Millions of Americans, mostly young, poor, and minority, either do not have a bank account or are “under banked” – meaning they do not have access to a full range of basic financial services. Life without a bank account can be very difficult in America today. You can’t cash checks, order products online, or get credit for emergencies.

Fortunately, recent advances in technology have enabled some entrepreneurs to help address this problem by creating prepaid cards that allow many unbanked and under banked Americans to participate in the economy.

According to one source, while consumers put less than $1 billion on prepaid cards in 2003, by 2012 that number had risen to $65 billion and is expected to reach $121 billion by 2018.

There is obviously a need for prepaid cards and the market is meeting it.

Unfortunately, the Consumer Financial Protection Bureau (CFPB), created under President Obama, believes that regulation and paternalism, not voluntary cooperation and free-enterprise ingenuity, are the best tools to address the problems of the unbanked.

In November of last year, the CFPB released a finalized rule that imposes new and onerous standards on the burgeoning market that will affect not only pre-paid cards, but a laundry list of other pre-paid products. In the document, CFPB’s bureaucrats establish new rules and regulations for this vast range of pre-paid consumer options and declare their intent to “close loopholes and protect prepaid consumers when they swipe their card, shop online, or scan their smartphone.”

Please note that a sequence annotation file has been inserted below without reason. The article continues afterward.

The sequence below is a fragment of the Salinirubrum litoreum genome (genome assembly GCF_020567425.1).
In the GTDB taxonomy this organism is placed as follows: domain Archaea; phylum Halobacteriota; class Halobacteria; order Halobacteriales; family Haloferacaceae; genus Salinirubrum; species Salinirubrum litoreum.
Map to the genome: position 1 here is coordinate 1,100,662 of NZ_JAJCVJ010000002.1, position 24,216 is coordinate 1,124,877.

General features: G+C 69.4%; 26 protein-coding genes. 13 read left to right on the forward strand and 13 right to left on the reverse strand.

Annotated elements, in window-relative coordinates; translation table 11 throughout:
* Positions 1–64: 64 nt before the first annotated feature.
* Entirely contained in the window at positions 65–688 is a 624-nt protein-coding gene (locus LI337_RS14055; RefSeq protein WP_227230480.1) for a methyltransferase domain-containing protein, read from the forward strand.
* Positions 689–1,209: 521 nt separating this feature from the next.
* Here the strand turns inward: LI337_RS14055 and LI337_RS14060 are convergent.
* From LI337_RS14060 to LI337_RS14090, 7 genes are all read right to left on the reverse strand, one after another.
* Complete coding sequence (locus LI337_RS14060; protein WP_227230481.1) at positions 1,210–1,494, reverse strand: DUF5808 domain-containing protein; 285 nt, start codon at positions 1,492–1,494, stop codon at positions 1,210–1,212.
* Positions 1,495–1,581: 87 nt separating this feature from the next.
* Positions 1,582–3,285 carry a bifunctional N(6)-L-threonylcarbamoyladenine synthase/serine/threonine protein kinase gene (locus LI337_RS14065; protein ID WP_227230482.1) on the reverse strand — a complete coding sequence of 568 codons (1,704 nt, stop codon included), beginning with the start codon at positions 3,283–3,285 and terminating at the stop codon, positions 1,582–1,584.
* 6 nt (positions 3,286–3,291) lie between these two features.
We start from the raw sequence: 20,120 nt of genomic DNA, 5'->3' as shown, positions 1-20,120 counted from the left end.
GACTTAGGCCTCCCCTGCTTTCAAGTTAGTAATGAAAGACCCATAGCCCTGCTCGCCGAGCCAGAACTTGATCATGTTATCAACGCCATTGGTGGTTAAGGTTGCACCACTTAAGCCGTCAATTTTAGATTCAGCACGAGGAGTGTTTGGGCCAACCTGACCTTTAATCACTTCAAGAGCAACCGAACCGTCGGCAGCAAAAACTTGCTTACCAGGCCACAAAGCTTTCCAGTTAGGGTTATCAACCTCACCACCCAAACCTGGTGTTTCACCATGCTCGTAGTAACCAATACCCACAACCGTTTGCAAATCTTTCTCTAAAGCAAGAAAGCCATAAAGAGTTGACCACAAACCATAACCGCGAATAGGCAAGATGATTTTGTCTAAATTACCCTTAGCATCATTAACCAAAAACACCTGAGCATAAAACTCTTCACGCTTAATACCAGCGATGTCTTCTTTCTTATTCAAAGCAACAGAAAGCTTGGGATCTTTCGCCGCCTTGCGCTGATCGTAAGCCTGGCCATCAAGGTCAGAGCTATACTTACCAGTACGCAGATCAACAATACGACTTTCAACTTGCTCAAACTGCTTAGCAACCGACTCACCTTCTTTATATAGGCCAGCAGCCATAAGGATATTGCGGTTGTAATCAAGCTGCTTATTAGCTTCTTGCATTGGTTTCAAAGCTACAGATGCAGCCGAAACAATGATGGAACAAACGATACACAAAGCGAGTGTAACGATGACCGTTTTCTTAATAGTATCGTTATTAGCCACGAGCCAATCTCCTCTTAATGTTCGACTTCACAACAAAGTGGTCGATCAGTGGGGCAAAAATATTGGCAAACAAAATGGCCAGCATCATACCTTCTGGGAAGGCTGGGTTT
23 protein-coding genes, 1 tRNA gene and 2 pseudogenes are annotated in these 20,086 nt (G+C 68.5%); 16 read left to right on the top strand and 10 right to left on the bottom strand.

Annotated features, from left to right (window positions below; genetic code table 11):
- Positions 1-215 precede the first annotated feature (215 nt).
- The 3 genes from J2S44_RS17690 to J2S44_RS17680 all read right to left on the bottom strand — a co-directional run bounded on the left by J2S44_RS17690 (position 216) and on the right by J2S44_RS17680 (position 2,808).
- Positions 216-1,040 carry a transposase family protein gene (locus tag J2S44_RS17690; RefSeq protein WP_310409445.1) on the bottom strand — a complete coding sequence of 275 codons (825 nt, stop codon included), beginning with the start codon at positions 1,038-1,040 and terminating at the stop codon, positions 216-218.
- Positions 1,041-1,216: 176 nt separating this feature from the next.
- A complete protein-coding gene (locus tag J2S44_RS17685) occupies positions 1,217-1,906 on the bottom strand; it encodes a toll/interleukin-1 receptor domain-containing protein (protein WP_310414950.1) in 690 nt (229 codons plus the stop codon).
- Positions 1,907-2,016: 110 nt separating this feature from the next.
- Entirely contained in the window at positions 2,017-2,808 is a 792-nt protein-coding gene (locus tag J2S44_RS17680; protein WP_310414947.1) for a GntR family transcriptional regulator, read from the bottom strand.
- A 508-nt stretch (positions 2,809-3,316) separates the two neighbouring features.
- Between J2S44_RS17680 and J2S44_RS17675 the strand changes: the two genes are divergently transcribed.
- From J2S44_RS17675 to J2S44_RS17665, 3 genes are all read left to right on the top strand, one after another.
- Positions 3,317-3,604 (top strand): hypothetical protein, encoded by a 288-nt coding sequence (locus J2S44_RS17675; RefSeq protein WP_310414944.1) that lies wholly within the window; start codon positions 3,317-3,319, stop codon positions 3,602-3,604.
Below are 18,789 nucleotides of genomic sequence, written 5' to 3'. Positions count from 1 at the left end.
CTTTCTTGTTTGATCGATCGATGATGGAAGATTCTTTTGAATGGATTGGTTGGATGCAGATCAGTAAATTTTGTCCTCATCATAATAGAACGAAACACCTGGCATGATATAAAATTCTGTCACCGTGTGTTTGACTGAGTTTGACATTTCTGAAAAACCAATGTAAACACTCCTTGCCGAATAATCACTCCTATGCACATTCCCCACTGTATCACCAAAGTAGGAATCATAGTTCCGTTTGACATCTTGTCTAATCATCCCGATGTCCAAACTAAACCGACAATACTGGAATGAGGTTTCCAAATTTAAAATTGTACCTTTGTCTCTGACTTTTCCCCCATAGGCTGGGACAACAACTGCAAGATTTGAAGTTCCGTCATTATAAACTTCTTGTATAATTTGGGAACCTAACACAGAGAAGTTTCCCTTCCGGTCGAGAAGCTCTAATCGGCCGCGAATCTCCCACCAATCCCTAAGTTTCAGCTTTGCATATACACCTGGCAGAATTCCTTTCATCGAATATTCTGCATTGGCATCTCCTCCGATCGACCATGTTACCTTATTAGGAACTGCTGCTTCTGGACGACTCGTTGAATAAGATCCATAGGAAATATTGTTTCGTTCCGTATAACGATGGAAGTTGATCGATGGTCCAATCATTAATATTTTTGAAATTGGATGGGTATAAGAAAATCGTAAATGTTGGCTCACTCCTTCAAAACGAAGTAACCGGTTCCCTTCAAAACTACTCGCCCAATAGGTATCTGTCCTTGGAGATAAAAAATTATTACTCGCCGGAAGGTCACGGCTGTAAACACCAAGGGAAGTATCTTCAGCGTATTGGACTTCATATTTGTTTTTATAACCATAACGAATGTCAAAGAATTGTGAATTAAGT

Proponents of the rule, including the regulators at CFPB, argue that these standards protect unsuspecting pre-paid customers from becoming victims to overdraft fees and other abuses that result from predatory lenders.

Despite these good intentions, the CFPB’s pre-paid card rule misses the mark – and the basic point of pre-paid cards. Arguably, one of the reasons pre-paid products are so popular, especially among millennials, is that they function like a simplified version of a bank account, without all the bells and whistles. The overdraft feature is an option, fueled by consumer choice, which users are free to utilize for a number of reasons – the most popular of which seems to be in cases of emergency. Furthermore, only 10 to 15 percent of prepaid products include this feature, giving most consumers the option to choose what kind of pre-paid product best suits their needs.

The underlying assumption behind this rule seems to be that American consumers are uninformed, uneducated, and unable to make their own choices – unwitting simpletons who are, at any given moment, vulnerable to the predatory behavior of villainous financial institutions. But this implicit condescension doesn’t conform with reality. In fact, the prepaid-product market has proven to be incredibly competitive and functional that responds well to consumer preferences. It is clear that many pre-paid users actually like the overdraft feature, which means the CFPB rule would limit consumer choice by killing a feature preferred by a significant portion of the market.

That is why I cosponsored a resolution this week that would use the power of the Congressional Review Act (CRA) to undo this regulation. This CFPB prepaid rule is one of just many midnight regulations that the Senate and House will hopefully repeal in the coming weeks.